Judge Theron rejects call to recuse herself

2009-10-16 00:00

JUDGE Leona Theron yesterday refused to recuse herself as presiding officer in the trial of former Okhahlamba (Bergville) municipal employee Elphas Dladla, who is charged with the murder of his wife’s alleged lover, Denis Mandla Khanyile, who was shot several times in Duzimed Pharmacy in Pietermaritzburg on March 23, 2007.

The judge rejected any suggestion that the court showed bias towards the accused, and said the court’s only intention is to elicit the truth.

Dladla has testified that he feared that Khanyile, a local traffic officer, was about to draw a gun and shoot him when he fired in self-defence. He emptied his magazine, firing nine shots in quick succession in Khanyile’s direction, he said.

Defence advocate Fanie Slabbert applied for the judge to recuse herself on Wednesday on the grounds that her suggestion in chambers to state advocate Denardo MacDonald that certain issues needed to be explored further in cross-examination, showed bias on her part towards the accused.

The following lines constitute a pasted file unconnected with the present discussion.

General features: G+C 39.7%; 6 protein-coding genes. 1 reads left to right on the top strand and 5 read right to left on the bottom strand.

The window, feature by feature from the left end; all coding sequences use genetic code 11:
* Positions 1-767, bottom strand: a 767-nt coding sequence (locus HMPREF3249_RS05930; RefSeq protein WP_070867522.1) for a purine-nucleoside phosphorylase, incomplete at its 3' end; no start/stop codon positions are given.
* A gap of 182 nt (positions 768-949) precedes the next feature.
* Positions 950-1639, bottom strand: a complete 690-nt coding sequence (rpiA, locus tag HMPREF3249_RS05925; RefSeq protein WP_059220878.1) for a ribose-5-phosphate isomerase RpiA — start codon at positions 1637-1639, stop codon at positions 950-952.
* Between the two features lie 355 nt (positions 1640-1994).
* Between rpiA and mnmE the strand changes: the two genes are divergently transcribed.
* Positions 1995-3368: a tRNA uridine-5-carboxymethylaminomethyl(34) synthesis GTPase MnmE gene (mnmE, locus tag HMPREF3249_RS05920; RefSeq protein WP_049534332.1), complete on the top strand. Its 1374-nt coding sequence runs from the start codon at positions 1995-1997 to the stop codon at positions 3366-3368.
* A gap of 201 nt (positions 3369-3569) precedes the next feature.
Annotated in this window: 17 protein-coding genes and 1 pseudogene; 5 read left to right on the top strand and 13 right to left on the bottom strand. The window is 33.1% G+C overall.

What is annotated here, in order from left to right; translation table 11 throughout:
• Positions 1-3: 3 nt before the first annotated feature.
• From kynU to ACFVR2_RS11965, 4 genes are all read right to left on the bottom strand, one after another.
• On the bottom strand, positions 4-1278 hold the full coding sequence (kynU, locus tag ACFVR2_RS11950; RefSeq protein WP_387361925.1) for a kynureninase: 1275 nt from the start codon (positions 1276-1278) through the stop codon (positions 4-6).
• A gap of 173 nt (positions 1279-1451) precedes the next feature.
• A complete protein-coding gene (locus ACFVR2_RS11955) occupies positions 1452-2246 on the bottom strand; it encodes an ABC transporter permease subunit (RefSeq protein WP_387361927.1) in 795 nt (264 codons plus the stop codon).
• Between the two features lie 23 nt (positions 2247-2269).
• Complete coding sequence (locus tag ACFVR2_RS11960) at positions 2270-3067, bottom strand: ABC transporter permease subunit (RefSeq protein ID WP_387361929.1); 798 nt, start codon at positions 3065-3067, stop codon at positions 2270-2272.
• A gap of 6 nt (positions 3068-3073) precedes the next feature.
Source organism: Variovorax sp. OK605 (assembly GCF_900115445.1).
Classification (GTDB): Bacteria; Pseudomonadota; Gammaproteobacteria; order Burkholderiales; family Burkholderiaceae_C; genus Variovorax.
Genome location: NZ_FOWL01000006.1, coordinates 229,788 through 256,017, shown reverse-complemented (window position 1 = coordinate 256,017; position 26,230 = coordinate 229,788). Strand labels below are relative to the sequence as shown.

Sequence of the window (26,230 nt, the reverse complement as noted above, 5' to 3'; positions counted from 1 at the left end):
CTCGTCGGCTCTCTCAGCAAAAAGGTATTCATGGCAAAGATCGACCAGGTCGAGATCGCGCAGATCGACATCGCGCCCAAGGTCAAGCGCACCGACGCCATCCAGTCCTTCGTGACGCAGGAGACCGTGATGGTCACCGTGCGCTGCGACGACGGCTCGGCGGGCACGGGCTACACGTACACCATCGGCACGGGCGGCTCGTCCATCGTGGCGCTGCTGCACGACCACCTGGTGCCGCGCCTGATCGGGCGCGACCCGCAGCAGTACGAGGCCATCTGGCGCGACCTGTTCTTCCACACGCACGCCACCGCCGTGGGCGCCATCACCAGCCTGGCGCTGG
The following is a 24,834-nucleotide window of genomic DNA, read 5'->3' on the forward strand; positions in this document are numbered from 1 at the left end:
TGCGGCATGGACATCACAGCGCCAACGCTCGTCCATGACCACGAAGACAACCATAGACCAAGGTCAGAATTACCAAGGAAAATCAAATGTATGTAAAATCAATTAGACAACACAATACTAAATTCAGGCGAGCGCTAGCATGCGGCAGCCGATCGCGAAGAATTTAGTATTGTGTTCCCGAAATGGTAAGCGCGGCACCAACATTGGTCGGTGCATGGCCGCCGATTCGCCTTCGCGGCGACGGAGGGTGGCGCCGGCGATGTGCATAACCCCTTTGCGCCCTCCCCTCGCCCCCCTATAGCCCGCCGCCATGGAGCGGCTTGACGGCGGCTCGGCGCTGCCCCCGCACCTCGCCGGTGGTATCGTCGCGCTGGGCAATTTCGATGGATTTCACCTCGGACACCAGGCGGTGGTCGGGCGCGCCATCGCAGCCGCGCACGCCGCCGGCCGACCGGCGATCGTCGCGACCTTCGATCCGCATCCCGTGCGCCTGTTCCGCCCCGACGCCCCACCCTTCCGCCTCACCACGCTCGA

Judge Theron, sitting with two assessors, said in a detailed judgment yesterday she regarded the application as “opportunistic and without foundation”.

MacDonald then resumed cross-examining Dladla.

Dladla testified yesterday that he had been a police reservist from 1998 until the incident happened and agreed that he had received training in the use of firearms.

He said he received training when applying for a licence for his own 9 mm Norinco firearm, which was the alleged murder weapon, as well as training from the SA Police Service in the use of a state firearm. These were also 9 mm weapons.

He was taxed about how many times he pulled the trigger of his firearm and said he had simply pulled it and then “squeezed” it and held on until he “suddenly realised that the magazine was empty”.

Dladla said he could not recall how Khanyile reacted or if he “twisted” during the shooting.

He maintains that Khanyile fell only after the last shot was fired.

At one point yesterday afternoon, Judge Theron asked Dladla if his wife was attending the court case.

He responded that he would prefer not to answer “for reasons concerning safety”.

The judge cleared the court to enable him to answer.

Legal arguments are expected to be heard today.

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